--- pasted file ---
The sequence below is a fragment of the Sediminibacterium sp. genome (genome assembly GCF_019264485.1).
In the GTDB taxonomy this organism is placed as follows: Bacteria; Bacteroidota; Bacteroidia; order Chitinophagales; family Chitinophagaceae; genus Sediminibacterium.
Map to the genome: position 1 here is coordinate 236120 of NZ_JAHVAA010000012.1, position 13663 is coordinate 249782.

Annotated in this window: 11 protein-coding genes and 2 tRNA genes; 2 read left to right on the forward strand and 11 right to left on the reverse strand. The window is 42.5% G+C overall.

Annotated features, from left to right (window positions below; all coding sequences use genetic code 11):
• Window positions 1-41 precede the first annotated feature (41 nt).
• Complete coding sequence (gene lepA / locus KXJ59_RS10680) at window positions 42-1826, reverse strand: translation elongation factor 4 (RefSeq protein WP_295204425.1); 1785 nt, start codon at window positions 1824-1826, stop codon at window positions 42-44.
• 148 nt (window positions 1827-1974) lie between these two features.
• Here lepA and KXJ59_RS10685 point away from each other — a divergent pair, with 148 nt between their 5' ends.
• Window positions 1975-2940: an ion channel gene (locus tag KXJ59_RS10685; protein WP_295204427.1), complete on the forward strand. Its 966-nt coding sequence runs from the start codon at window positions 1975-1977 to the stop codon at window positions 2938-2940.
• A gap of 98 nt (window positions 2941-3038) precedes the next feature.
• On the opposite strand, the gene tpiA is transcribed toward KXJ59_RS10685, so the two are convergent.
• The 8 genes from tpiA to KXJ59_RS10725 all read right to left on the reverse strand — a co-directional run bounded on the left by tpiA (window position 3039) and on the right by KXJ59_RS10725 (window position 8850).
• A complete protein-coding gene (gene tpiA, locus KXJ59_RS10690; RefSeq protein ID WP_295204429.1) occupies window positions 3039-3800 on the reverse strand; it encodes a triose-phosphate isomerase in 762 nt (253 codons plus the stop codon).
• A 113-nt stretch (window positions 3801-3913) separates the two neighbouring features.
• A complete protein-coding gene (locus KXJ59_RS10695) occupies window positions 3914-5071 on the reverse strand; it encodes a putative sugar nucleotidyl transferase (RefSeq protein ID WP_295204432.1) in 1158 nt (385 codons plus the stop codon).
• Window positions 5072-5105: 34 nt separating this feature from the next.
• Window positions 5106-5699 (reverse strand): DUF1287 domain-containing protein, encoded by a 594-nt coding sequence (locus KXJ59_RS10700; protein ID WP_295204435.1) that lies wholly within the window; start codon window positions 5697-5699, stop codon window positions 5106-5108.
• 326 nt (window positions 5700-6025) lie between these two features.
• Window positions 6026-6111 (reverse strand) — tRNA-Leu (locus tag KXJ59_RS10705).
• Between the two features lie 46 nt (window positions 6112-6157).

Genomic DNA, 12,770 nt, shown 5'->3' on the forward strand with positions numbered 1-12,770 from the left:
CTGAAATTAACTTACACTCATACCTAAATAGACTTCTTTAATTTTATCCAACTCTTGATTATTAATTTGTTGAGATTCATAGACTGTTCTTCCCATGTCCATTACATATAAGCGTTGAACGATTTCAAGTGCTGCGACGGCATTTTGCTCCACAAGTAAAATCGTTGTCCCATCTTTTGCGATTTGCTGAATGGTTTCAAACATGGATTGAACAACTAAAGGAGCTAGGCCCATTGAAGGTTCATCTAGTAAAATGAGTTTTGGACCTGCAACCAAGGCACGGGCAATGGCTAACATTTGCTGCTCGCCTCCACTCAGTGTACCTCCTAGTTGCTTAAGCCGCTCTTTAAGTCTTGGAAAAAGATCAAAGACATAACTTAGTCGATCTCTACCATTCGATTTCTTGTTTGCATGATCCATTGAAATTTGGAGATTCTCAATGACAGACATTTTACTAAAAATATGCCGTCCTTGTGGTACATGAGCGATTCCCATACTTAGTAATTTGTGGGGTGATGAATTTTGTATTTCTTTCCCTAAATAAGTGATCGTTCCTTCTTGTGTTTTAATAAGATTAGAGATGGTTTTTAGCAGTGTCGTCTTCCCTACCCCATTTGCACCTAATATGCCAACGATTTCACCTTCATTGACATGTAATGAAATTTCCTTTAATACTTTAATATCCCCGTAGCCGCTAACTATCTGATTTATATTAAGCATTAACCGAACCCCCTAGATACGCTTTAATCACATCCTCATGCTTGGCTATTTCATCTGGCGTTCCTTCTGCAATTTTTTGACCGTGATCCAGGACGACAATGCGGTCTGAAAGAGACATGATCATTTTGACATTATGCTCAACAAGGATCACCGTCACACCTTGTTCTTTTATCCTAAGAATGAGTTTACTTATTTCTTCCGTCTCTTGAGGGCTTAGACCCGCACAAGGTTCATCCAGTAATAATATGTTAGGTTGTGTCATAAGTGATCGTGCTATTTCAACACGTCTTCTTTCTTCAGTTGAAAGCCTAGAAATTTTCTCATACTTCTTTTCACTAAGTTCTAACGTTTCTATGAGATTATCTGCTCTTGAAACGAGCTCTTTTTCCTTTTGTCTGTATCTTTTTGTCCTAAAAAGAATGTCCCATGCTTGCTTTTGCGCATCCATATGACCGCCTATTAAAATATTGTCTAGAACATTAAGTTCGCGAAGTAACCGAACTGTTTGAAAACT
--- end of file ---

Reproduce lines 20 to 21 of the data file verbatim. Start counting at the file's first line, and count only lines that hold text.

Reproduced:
• Window positions 6026-6111 (reverse strand) — tRNA-Leu (locus tag KXJ59_RS10705).
• Between the two features lie 46 nt (window positions 6112-6157).